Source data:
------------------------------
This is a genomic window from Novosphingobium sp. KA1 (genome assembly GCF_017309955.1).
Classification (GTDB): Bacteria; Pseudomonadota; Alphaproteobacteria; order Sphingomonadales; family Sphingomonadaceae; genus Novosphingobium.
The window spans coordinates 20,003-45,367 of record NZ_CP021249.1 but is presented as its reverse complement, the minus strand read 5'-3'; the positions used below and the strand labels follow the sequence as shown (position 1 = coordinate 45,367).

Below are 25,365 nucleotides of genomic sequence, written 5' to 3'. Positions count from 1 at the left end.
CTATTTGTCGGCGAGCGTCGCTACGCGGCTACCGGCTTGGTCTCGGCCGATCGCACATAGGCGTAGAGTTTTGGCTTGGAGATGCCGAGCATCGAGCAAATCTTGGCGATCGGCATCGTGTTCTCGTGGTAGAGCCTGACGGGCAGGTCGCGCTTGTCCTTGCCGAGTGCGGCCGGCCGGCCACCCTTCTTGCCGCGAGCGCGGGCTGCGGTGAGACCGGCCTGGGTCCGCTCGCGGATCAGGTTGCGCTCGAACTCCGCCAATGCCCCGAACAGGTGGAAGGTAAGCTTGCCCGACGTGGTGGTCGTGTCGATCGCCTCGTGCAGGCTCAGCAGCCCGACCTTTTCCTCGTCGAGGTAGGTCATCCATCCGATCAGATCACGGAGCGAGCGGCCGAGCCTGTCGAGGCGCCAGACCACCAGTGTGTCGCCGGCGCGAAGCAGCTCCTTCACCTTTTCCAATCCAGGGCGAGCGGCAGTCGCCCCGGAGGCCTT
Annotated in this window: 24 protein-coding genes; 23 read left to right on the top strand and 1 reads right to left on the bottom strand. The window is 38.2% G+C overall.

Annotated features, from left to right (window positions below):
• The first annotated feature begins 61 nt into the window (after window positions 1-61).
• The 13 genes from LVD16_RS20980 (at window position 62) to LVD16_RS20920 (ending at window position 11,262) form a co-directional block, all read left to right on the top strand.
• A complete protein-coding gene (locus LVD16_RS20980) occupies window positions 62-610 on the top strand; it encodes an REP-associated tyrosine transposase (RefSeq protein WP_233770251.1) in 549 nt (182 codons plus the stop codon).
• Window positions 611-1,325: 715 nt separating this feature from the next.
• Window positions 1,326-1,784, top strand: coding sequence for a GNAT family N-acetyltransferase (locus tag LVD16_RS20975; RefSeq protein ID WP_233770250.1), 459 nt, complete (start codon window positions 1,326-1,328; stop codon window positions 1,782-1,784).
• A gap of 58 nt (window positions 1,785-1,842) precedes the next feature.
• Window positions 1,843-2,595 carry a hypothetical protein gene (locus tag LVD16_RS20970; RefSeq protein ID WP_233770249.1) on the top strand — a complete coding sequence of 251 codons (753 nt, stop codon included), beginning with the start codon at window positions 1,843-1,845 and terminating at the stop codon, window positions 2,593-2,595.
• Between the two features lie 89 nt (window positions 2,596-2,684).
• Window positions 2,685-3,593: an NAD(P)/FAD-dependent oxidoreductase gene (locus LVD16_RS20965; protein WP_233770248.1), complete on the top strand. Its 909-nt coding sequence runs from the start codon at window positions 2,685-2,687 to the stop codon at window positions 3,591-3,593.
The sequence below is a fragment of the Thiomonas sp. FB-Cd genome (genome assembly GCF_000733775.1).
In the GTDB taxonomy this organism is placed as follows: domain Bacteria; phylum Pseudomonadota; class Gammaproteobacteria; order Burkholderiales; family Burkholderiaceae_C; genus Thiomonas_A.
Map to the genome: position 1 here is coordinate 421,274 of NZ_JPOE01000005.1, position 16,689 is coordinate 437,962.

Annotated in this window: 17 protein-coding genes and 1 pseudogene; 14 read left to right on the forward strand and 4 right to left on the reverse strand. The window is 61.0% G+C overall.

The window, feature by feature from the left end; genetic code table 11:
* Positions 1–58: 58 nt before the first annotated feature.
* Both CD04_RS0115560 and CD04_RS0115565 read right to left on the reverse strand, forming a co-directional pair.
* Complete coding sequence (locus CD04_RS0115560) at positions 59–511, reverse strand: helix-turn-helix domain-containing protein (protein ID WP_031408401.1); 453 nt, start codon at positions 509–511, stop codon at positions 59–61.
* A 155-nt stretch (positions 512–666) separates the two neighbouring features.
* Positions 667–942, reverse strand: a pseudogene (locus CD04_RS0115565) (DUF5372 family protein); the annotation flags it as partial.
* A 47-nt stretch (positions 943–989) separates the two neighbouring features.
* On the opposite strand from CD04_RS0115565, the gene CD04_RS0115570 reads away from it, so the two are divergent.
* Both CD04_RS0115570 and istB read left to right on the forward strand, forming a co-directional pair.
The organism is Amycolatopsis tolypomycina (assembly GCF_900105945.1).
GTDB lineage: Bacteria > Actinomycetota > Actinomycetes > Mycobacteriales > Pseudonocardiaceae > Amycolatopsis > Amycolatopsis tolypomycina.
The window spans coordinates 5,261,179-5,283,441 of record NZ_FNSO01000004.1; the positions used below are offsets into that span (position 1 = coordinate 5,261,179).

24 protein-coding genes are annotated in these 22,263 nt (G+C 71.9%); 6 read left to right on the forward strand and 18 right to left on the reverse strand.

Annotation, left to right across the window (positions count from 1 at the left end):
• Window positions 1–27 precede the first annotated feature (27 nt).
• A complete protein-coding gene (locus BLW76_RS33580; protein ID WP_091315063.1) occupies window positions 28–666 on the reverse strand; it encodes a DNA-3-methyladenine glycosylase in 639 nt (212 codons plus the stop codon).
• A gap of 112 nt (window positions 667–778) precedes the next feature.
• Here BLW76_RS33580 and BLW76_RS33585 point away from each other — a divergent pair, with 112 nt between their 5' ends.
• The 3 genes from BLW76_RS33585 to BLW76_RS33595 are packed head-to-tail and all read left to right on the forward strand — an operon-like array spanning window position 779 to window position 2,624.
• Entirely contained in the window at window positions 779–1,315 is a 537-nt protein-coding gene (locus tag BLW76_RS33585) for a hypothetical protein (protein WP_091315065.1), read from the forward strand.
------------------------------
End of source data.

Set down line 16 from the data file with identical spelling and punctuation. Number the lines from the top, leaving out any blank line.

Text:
• Window positions 2,685-3,593: an NAD(P)/FAD-dependent oxidoreductase gene (locus LVD16_RS20965; protein WP_233770248.1), complete on the top strand. Its 909-nt coding sequence runs from the start codon at window positions 2,685-2,687 to the stop codon at window positions 3,591-3,593.